Lobster season start delayed
Decision was being made Wednesday morning on a Friday or Saturday start
First the decision was to delay the Monday start to the lobster season.
Then the decision was made to push it back to the end of this week.
By the time you read this story, the decision on whether there is a Friday or Saturday start will likely already have been made. (Visit our websites for an update.)
During a Monday morning 8 a.m. conference call that took place for LFA 34 (the lobster district that includes all of Yarmouth County and parts of Shelburne and Digby counties) the decision was made to have another conference call on Wednesday morning to decide on a Friday or Saturday opening.
The vote to hold off until beyond Wednesday was made by the port reps given the forecast for the next few days. Fourteen LFA 34 port reps voted no-go until later in the week, two voted to go mid-week and one rep abstained from the vote. The vote breakdown was similar to the Nov. 24 vote that had occurred when a decision was made not to head on out Monday.
A Monday morning conference call also took place in LFA 33 (this district spans from Shelburne County along the south shore to Halifax County). The decision to hold off until week’s end for the season start was unanimous in that call.
Going into the conference calls it was already known Tuesday was a write-off for the season start as it is forecasting gales. Strong winds are also forecasted for Wednesday and Thursday was also not seen as an optimal dumping day.
Traditionally the lobster season starts the final Monday of November, although the past two years the season start has been delayed by a day due to winds. A few years ago the season start was pushed back to Saturday.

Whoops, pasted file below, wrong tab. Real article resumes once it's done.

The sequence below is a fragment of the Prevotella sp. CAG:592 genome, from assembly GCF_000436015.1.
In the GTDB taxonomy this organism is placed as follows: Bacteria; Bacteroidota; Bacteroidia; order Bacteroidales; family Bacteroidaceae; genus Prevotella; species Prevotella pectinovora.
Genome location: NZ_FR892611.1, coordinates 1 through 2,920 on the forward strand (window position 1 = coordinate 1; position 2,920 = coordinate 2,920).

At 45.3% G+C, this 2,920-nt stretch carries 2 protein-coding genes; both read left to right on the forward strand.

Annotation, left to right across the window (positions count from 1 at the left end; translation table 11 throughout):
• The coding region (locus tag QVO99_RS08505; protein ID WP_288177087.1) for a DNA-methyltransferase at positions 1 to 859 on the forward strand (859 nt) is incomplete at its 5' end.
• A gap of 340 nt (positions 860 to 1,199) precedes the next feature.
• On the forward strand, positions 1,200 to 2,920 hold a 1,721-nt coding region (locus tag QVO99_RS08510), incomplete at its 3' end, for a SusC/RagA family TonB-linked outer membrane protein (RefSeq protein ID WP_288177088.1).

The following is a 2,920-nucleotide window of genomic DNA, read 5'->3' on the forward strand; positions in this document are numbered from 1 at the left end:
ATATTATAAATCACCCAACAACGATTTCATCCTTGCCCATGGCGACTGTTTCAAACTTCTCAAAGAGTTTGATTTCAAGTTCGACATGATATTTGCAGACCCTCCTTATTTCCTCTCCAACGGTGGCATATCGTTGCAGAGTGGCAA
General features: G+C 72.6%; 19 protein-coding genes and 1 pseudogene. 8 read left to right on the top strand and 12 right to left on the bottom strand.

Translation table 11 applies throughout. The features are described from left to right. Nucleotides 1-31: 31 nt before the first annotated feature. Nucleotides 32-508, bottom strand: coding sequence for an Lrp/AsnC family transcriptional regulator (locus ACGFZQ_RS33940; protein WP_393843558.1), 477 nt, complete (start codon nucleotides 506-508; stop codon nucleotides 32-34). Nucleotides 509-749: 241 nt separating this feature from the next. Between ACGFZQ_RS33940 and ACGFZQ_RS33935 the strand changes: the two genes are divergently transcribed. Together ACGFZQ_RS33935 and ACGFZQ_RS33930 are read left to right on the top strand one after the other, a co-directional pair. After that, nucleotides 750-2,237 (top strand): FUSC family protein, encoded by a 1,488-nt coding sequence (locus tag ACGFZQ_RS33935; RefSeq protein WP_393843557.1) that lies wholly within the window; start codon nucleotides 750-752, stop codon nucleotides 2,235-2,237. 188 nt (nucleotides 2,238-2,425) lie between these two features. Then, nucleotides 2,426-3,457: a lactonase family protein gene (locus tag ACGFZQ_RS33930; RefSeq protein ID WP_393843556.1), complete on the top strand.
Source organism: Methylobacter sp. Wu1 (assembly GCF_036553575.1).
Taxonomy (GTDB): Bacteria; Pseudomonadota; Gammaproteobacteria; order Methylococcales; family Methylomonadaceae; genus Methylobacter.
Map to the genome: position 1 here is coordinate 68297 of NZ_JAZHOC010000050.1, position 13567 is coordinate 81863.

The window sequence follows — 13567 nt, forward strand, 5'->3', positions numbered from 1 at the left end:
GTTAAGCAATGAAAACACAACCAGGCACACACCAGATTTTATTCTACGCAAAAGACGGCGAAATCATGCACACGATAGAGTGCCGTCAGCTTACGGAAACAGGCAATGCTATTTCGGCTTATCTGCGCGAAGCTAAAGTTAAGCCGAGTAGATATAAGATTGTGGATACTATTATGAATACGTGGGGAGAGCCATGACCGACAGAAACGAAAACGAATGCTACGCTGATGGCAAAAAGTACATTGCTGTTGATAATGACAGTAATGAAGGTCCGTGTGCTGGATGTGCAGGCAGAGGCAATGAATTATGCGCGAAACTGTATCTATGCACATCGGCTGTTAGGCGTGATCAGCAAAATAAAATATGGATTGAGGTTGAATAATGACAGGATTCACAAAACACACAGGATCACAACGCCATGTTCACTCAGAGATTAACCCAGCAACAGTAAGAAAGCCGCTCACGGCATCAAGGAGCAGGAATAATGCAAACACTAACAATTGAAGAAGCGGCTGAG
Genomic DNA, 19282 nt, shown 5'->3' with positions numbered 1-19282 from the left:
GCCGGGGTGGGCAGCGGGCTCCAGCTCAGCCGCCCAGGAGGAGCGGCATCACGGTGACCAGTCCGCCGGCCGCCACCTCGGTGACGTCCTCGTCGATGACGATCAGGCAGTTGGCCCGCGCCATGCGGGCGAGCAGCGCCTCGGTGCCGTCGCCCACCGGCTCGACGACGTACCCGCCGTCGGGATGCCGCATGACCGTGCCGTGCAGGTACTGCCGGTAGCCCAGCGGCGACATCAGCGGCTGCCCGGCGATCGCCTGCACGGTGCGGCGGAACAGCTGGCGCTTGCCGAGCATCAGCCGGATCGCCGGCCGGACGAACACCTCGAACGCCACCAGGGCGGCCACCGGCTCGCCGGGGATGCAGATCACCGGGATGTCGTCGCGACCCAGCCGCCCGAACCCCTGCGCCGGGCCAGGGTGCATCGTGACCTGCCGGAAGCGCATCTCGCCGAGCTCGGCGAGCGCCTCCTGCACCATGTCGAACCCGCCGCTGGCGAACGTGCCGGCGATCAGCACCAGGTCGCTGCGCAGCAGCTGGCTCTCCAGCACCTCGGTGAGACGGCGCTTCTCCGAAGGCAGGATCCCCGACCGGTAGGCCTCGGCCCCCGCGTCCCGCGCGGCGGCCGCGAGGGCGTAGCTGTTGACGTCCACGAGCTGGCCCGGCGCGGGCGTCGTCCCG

There was a lot of banter on Facebook among fishermen over the decision not to start the season on Monday, Nov. 26 – people agreed and disagreed with the decision – but Bernie Berry of the Coldwater Lobster Association, one of the port reps to take part in both conference calls, said the majority of those on Monday morning’s call stood by the decision not to have started the season on Nov. 26.
While the weather would have been okay in some parts of the district, for others it would have been a risky day to be heading to sea with boats loaded with traps and gear.
“We have to err on the side of caution,” Berry said, noting there were reports of seas 2-3 metre seas and 5-metres seas Monday in parts of LFA 34 and LFA 33.
“Because LFA 34 is so large you can’t satisfy everyone,” he said about any decision that is made. But safety for all – as opposed to safety for some – has to be the ultimate consideration.
Berry noted another advantage of the season starting later in the week is the “bad tides” that would have impacted some fishing ports will be gone by week’s end.
Some comments being made on social media Monday suggested that the conference call to determine the start of the season should have taken place this past Sunday instead of on Saturday since there was a change in the forecast after the Saturday conference call had taken place. Asked if a Sunday call would have made a difference, Berry says this scenario was discussed Monday and the decision to delay would have been the same regardless.
“It would have been nasty for some to have gone out on Monday,” he said.
Another thing he said that was trying to be achieved in determining when the season starts is to give fishermen more than one day’s advance notice.
“We have 16 or 17 amateur meteorologists trying to make the call for everyone,” he said, noting, again, not everyone will agree with the decisions.
But in the end safety is the ultimate call.
Search and rescue resources and assets will be deployed on the opening day.
The lobster season in southwestern Nova Scotia has been delayed to week’s end but at the East Pubnico Wharf in Yarmouth County on Monday morning, Nov. 26 – the day the season would have started if not for the delay – there was still activity happening with traps being baited and gear being loaded.